13>25,000>25,000CY-5188 (Diaporthe sp.)
14600780013CY-5188 (Diaporthe sp.)
15>25,000>25,000CY-5286 (Diaporthe sp.)
16>25,000>25,000CY-5286 (Diaporthe sp.)
Lipid18>25,000>25,000CY-5331(Xylaria sp.)
19>25,000>25,000CY-6884 (Xylaria sp.)
S.I., selectivity index; * cytotostatic (recorded as lack of cell proliferation without cell death); Not identified; ND, not determined; CQ, chloroquine; ATO, atovaquone; DHA, dihydroartemisinin.

2.5.2. Polyketides

Six polyketides were found in our Chinese endophytic fungi (Figure 3). Two previously reported isolates, acremonisol A (11) [21] and 3,5-dimethyl-8-methoxy-3,4-dihydroisocoumarin (12) [22,23], were devoid of antimalarial activity but derived from fractions found active due to the presence of cytochalasin D (4). Dicerandrol B (13) and a previously unreported derivative, named here as dicerandrol D (14), were found from a strain of Diaporthe sp. (CY-5188). Further work on a related active extract produced two further unreported compounds, 15 and 16 [24], from another strain of Diaporthe (CY-5286). Dicerandrol D (14) displayed nanomolar antimalarial activity and a low cytotoxicity with a selectivity index of 13 (Table 1).
Figure 3. Polyketide chemodiversity from Chinese mangrove endophytes.
Figure 3. Polyketide chemodiversity from Chinese mangrove endophytes.
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Isomers 13 and 14 shared a molecular formula, C36H37O15 (HRESIMS m/z at [M + H]+: 709.2123 for 13: 709.2137 for 14; calc’d 709.2132). Isolated as bright yellow solids, 13 was dereplicated as the dimer dicerandrol B [25]. Isomer 14 displayed similar chemical shifts in the 1H NMR spectrum with dicerandrol B, and detailed analysis of gHMBC data failed to find a connectivity difference. However, the 2D ROESY spectrum tellingly found no correlation between H-5 (δ 5.82) and hydroxymethyl H2-12 (δ 5.02 and 3.39), leading us to assign a trans relationship between H-5 the hydroxymethine group on C-10a. Optical rotation of the two isomers are divergent, supporting their stereochemical isomerism (14: [α]20D +12.6; 13: [α]20D −8.3 (our isolate, in CHCl3), [α]25D −6.5, reported in CHCl3 for dicerandrol B [25]). Interestingly the epimer 14 showed strong activity against P. falciparum with only moderate cytotoxicity, whereas dicerandrol B (13) failed to show either activity (Table 1). While the modest structural difference is difficult to rationalize as leading to the observed bioactivities, the change in sign of the optical rotation may suggest sufficient atropisomerism to make 14 a better receptor binder than 13.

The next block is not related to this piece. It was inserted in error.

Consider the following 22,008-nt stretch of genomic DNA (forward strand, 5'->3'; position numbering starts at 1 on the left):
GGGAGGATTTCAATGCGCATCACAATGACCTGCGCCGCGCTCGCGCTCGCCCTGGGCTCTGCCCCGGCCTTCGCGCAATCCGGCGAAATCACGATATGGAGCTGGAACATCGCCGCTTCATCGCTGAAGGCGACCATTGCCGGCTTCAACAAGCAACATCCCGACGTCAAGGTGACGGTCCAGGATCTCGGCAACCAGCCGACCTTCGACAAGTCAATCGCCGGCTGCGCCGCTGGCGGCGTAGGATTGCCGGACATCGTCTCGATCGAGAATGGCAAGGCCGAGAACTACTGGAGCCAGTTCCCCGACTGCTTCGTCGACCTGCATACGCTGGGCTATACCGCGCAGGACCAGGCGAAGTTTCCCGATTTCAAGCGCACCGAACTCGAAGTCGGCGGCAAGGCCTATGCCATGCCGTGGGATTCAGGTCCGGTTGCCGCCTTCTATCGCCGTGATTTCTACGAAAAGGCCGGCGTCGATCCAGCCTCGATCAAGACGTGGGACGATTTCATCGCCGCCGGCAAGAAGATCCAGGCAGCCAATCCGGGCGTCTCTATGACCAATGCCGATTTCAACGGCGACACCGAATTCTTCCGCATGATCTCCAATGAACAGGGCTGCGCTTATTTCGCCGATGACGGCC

Compound 15 was obtained from strain CY-5286 which was identified as Diaporthe sp., the same genus as that yielding dicerandrols. Like 13 and 14, compound 15 displayed a series of paired resonances in the 13C NMR spectrum, although only 30 resonances were observed (Table 2). The molecular formula of C30H30O12 was determined by HRESIMS ([M + H]+ 583.1842; [M + Na]+ 605.1630; calc’d for C30H31O12 583.1816; calc’d for C30H30NaO12 605.1635). However, 15 appeared to be a chromone, rather than xanthone, based on the presence of phenolic protons (δH 12.28 (8′-OH), 11.73 (8-OH)), but lack of enolic protons, among other differences. It also differed from 13 and 14 in that it lacked acetyl groups. The 1H NMR spectrum of 15 displayed aromatic signals on each of two monomeric units (δH-6 7.25 and δH-7 6.59; δH-5′ 6.50 and δH-6′ 7.29), which correlated in the COSY spectrum and could be assigned as ortho disposed based on the 8.8 and 8.3 Hz coupling constant, respectively. Focusing on one monomeric unit at a time, H-6 showed HMBC correlation to two aromatic carbons bearing oxygen (δC-4a 155.6 and δC-8 161.7), the latter of which proved to be a phenolic oxygen based on HMBC coupling from the δH 11.73 phenolic proton to δC-8 161.7. The C-8 phenolic proton showed further HMBC correlation to C-7 (δC 109.9) and C-8a (δC 107.0), and H-7 (δH 6.59) correlated with C-8a and C-5 (δC 115.2). That aromatic ring partial structure (Figure 4) was further developed by observation of HMBC correlations of H-2a (δH 3.22) to C-8a, the ketone carbon at C-1 (δC 196.9), an oxygenated quaternary carbon (δC-3 83.5), and with an oxygenated methine (δC-9 86.9). That H-9 (δH 4.22) anchored a γ-lactone to the chromone ring system was demonstrated through key HMBC correlations depicted in Figure 4.
Table 2. NMR data of diaporthochromones A (15), B (16) and phomopsis H76 A (17).
Table 2. NMR data of diaporthochromones A (15), B (16) and phomopsis H76 A (17).
15 a16 a 17 b
PositionδH (J in Hz)δCδH (int., J in Hz)δCδHδC
1 196.9 195.9 200.2
23.22 (1H, d, 17.5)
2.86 (1H, d, 17.6)
38.33.05 (1H, dd, 17.6, 0.8)
2.90 (1H, brd, 15.1)
3 83.5 82.9 * 86.6
4a 155.6 158.1 161.5
5 115.26.45 * (1H, d, 8.6)106.96.48109.4
67.25 (1H, d, 8.8)140.27.43 * (1H, d, 8.5)140.87.38142.7
76.59 (1H, d, 8.8)109.9 117.2 118.8
8 161.7 159.0 160.6
8a 107.0 107.2 * 109.6
94.22 (1H, d, 3.9)86.94.40 (1H, dd, 1.5,4.4)86.5 *4.3789.3
102.67 (1H, m)29.62.84 (1H, m)29.92.7931.8
112.34 (1H, dd, 17.8, 9.0)
2.00 (1H, dd, 18.1, 5.4)
36.22.26 (1H, m)
2.23 (1H, m)
12 176.0 175.6 178.7